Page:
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Credit: Georgia Ray

On Wednesday, March 25, the province of Hubei, China eased its nearly two-month-long lockdown as it began allowing most of its 60 million residents to begin leaving their homes. It’s a strong signal and significant step towards victory in the nation's long battle with COVID-19. The easing of restrictions follows reports from March 18, that China had reported no new local infections for the first time since the coronavirus crisis erupted three months ago. What was criticized as a “draconian” and “heavy-handed” government response led to an incredible turnaround in the fight against coronavirus. The World Health Organization praised Beijing’s response. The dramatic statistics on recently reported cases in China offer backing for the praise. It appears that as China puts an end to at least the first wave of coronavirus infections, the West has only just begun the battle. The tables certainly have turned. 

So in light of China’s recent success with containing COVID-19, what should our response be? To answer that, we need to first consider how countries of the Western world are holding up. It doesn’t take much researching online to realize that most are struggling big time. Thousands of new virus cases are being confirmed throughout the United States daily. No state, city, county, or district is safe. In New York alone, over 70,000 cases have been confirmed. As of April 6th, Spain reported over 12,400 COVID-19 deaths, second-most of all European nations behind Italy, whose reported death toll from the virus at over 15,800 is nearly five times that of China’s. Economies are crashing and resources are running razor-thin as the West tips into a state of chaos.  

Now let’s go back to China. China’s response was indeed drastic and unprecedented. It came at a great cost to individuals' livelihood and personal freedoms as whole cities and millions of people were put on tight lockdown. Such a strict quarantine, where people’s lives are ground to a halt, cannot come without painful tradeoffs. But what’s important to remember is, simultaneously with the intense governmental response, the immense progress China recorded in controlling the spread of the virus upon taking such serious measures. The WHO noted that China’s response, “may have saved hundreds of thousands of people from infection” and applauded China’s bold response to the virus. 

While China’s initial response was slow, misleading, and covered in secrecy, months later we get a much different picture as the nation improved its response, setting up clinics that can detect hundreds of cases per day with CT scans and laboratory tests, treating the pandemic with much-needed urgency. With quarantines, there are inevitable tradeoffs that must be made. The question becomes then, when are such sacrifices and measures ethically justified? If it’s to save hundreds, thousands, millions of lives, are such quarantine policies justified? China appears to have answered yes.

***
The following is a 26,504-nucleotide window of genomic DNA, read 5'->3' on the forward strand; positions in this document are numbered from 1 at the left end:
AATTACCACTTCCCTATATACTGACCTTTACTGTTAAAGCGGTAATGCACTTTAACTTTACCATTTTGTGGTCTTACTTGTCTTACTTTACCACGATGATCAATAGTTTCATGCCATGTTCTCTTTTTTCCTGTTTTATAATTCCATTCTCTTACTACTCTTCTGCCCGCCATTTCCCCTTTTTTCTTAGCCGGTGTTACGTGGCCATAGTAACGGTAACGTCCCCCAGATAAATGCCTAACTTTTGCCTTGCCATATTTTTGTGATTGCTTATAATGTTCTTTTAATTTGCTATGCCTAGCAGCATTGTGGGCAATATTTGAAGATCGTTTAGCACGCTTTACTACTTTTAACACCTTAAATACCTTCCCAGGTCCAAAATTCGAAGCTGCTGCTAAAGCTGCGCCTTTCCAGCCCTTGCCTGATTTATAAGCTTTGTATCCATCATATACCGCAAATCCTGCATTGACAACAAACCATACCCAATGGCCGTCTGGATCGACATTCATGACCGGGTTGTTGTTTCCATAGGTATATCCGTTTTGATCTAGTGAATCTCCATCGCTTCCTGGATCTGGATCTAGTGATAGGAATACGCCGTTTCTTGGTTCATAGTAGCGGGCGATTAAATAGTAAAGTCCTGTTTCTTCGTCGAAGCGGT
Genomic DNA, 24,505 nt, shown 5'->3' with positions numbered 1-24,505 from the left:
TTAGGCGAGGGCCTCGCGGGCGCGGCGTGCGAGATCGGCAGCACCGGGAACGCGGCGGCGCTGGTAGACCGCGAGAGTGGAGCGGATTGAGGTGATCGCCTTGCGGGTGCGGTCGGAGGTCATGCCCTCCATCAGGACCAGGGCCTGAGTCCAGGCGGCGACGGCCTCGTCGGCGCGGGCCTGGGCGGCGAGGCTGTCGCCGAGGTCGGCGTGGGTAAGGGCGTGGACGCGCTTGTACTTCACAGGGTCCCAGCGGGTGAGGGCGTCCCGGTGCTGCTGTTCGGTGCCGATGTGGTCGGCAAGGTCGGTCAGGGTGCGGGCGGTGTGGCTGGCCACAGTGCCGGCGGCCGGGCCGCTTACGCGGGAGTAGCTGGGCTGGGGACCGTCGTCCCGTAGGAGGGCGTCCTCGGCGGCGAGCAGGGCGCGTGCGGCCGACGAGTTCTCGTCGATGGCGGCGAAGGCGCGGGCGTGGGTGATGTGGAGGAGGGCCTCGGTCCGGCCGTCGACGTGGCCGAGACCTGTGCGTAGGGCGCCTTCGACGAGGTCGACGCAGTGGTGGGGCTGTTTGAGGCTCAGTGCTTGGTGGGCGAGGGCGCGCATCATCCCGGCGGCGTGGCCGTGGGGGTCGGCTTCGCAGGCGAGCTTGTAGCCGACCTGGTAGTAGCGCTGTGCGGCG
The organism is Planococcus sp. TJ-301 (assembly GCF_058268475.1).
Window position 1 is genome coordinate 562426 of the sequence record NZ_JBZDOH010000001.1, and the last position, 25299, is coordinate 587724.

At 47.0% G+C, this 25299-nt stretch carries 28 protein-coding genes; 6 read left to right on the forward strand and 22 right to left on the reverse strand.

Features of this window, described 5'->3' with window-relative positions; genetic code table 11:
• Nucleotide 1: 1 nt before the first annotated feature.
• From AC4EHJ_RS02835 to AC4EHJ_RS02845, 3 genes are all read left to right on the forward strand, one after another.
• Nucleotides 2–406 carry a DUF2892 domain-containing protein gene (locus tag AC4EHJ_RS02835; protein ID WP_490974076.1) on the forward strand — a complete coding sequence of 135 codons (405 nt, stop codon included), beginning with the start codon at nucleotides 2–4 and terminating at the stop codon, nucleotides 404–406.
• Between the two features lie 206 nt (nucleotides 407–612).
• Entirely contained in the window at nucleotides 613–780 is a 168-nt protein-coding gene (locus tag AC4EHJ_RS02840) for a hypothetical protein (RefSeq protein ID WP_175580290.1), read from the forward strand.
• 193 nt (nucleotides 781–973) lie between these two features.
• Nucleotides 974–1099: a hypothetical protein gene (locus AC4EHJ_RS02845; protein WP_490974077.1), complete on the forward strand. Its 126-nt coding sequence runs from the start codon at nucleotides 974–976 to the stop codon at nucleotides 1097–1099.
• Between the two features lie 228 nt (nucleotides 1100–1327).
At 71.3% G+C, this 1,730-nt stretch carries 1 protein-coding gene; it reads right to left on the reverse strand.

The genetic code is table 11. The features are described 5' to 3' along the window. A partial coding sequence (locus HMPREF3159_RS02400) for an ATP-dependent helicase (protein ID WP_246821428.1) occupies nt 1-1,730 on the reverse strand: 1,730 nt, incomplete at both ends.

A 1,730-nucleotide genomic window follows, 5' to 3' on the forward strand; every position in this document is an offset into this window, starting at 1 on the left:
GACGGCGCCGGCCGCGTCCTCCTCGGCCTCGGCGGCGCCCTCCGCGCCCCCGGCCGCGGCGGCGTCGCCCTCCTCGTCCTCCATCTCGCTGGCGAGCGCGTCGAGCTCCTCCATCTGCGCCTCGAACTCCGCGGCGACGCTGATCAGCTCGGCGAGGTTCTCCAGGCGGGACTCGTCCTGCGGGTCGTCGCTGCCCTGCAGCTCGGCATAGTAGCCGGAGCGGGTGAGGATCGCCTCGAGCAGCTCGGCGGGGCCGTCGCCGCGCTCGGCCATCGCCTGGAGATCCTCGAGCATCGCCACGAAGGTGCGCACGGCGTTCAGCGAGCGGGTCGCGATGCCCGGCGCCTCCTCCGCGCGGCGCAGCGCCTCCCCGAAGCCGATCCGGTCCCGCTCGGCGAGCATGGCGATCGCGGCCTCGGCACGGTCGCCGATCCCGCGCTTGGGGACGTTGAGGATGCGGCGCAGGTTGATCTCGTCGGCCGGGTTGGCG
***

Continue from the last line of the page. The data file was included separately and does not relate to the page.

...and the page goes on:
But now let's go beyond China and take a look at its surrounding nations. If we examine, in general, how Eastern nations have handled the situation, we see that, compared to the West, the East's response has been much more successful at containing the virus. Here is where America and other nations of the Western world need to humbly learn from. 

Nations such as South Korea and Singapore have managed the virus with efficiency and transparency, all while preserving the freedom of movement for its citizens. Singapore, for instance,  employs an intense, quick strategy of tracking down those with the virus and has maintained excellent transparency throughout the entire process. Infected patients' information such as their work locations are released so others might be alerted as to whether they have been infected. Testing and medical treatment remains free for all locals. The nation has responded rapidly, developing the capacity to test over 2,000 cases per day, compared to the state of Washington's meager 400 cases per day. The densely-populated nation, which experiences high amounts of international traveling, especially from China, has thus far recorded no deaths from the virus. 

South Korea, meanwhile, managed to flatten its curve thanks to the government’s early and swift response and the sheer amount of testing they’ve conducted; as of April 6th, South Korea’s testing rate per million people is nearly twice that of the U.S. Contributing to South Korea’s incredibly high testing rate is their use of efficient self drive-through testing and walk-in centers. The testing procedure is only 10 minutes long and individuals get their results back within hours.  

Admittedly, the steps taken by these nations do not perfectly transfer to the demographics and situations of the U.S. But the virus we’re combatting in the U.S. is the same one in South Korea, China, Italy, and Spain. The same level of transparency, efficiency, urgency, strictness, and severity in which Asian nations have adopted in their response to the virus are key features of a successful response that has proven to work in curtailing the amount of cases and limiting the number of deaths. America and our neighbors of the West need to learn and follow suit from our friends from the East. 

Our nation, led by a President who carelessly referred to the coronavirus as the “Chinese virus,” and then continued to defend his statement, is clearly ill-led and ill-equipped to curtail a virus that doesn’t differentiate between race, gender, age, or ethnicity. Rather than disparaging Asian nations, President Trump should instead start to learn from their responses to the disease.

Credit: Alec Druggan

LARK YAN is a College sophomore from Toledo, Ohio studying Health and Societies. Her email address is larkyan@sas.upenn.edu

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